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Sodhi family asked to hand over Kartarpuri Bir to SGPC


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Sodhi family asked to hand over Kartarpuri Bir to SGPC

Tribune News Service

A special meeting of the Guru Gobind Singh Foundation held here on Tuesday with its president, Dr Jasbir Singh Ahluwalia in the chair, hailed the appeal of former Chief Minister Parkash Singh Badal to the Sodhi family of Kartarpur to restore to the Sikh community the original Bir (Sri Adi Granth) of Sri Guru Granth Sahib, the 400th anniversary of whose compilation and first installation in Sri Harmandar Sahib is being celebrated all over the world on September 1, 2004, at Amritsar.

The authenticity of this original holy Granth, known as Sri Kartarpuri Bir, scribed by Bhai Gurdas under the direct supervision of Sri Guru Arjan Dev, had been vouched by top Sikh scholars, including Bhai Jodh Singh, after minute scrutiny of the holy text which bears the signature of Guru Arjan Dev. The date given there also corresponds to the year 1604.

Dr Ahluwalia said: “It is hoped that the Sodhi family of Kartarpur would hand over the Kartarpuri Bir to the Sikh community well before the historic commemorative function at Amritsar on September 1.The Jagir assigned to the holy Bir by Maharaja Ranjit Singh may be kept by the Sodhi family”.

“If however”, resolved the foundation, “the Sodhi family does not rise to the occasion and continues insisting on treating it as their hereditary personal property, then the mammoth congregation at Amritsar should make an appeal to the Sodhi family to restore the Bir to the Sikh community, for, no original text of holy Granths of any religion, where available, are in the personal custody of any individual family. The gurdwara reform movement of the first and the second decade of the last century remains incomplete without getting back the holy Granth from the hereditary possession of a family”.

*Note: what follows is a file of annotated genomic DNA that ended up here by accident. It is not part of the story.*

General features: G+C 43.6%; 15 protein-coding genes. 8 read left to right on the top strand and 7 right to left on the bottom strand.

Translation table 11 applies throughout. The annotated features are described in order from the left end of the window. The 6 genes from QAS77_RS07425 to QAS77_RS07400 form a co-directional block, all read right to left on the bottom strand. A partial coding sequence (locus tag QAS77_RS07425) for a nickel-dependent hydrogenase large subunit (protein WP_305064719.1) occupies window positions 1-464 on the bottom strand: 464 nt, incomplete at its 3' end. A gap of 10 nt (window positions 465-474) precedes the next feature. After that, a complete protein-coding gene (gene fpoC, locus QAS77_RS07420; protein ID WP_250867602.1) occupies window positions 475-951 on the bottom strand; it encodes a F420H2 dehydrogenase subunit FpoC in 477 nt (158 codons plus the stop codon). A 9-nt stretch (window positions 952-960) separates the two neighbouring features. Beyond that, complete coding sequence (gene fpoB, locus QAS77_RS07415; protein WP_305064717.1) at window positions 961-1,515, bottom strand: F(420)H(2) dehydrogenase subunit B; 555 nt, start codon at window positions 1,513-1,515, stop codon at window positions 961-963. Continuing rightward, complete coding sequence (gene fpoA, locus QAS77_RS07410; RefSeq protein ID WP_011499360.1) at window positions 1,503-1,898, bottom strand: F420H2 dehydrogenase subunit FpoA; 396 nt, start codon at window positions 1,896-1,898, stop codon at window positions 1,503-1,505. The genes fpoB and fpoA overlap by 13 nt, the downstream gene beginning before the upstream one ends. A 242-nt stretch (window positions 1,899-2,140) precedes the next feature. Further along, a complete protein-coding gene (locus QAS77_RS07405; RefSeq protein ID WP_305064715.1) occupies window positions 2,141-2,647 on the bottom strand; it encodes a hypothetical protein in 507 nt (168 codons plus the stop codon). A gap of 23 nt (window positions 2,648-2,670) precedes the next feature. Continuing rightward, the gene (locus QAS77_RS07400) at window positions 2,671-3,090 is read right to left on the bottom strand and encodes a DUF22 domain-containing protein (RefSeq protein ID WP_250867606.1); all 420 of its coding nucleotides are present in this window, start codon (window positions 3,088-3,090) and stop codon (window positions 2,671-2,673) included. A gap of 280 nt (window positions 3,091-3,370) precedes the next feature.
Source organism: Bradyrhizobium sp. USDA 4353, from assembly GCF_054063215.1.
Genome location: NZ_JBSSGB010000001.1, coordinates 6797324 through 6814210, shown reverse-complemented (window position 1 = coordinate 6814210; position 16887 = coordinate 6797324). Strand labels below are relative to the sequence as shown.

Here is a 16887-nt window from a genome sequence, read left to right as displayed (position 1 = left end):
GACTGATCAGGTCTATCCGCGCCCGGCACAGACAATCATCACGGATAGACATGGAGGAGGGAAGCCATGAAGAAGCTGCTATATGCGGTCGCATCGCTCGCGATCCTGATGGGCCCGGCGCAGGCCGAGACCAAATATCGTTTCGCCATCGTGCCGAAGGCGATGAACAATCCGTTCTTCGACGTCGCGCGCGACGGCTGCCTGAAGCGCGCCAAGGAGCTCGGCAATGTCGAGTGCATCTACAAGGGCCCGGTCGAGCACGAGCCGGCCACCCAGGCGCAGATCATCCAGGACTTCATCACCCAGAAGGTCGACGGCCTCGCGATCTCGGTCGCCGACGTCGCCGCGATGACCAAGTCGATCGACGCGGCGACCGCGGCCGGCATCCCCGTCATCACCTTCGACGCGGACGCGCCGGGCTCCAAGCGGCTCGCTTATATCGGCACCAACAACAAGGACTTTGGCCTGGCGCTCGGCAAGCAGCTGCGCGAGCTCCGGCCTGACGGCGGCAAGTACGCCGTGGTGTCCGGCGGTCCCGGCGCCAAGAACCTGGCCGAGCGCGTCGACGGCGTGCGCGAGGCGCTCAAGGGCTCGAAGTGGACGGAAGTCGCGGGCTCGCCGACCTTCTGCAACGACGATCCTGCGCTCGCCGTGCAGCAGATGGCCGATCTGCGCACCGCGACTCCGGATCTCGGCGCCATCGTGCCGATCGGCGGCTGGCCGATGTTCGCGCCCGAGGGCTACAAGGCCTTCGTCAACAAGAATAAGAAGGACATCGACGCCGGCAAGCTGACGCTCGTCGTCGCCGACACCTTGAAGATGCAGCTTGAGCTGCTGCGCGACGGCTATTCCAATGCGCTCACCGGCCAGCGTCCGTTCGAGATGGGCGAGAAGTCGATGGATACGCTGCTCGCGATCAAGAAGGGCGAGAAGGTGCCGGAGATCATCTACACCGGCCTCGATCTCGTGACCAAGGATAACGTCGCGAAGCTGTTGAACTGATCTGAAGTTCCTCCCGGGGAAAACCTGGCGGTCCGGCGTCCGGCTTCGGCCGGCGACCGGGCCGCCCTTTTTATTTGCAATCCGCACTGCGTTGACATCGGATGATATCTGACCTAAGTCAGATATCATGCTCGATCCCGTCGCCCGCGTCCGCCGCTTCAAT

The Jathedar of Sri Akal Takht and the Shiromani Gurdwara Parbandhak Committee should also prevail upon the Kartarpur Sodhi family in this connection. The foundation in its resolution further appealed to Chief Minister Amarinder Singh to persuade the Sodhi family of Kartarpur to make the noble gesture of ceremonially returning the Bir to the SGPC, thereby earning the gratitude of the whole Sikh community. This would be a real achievement of the 400th celebration of Sri Guru Granth Sahib.

Sodhis refuse to oblige

Varinder Singh

Tribune News Service

Kartarpur (Jalandhar), August 26

The recent appeal of SAD chief Parkash Singh Badal notwithstanding, the Sodhi family of Kartarpur, who are descendants of Guru Arjan Dev and were handed over the Adi Granth, written by Guru Arjan Dev, along with other properties by Guru Teg Bahadur, has asserted that the original bir is their “heritage”, is “very safe” and its location is a “secret” that they do not intend to reveal.

Mr Badal had urged the family last week to hand over the original bir to the SGPC to enable the lakhs of Sikhs expected at the Golden Temple to pay obeisance during the forthcoming quadricentennial celebrations of the installation of Guru Granth Sahib. Similar efforts were earlier made by Mr Kirpal Singh Badungar and Bibi Jagir Kaur during their tenure as president of the SGPC. But the Sodhi family has refused to accept the request.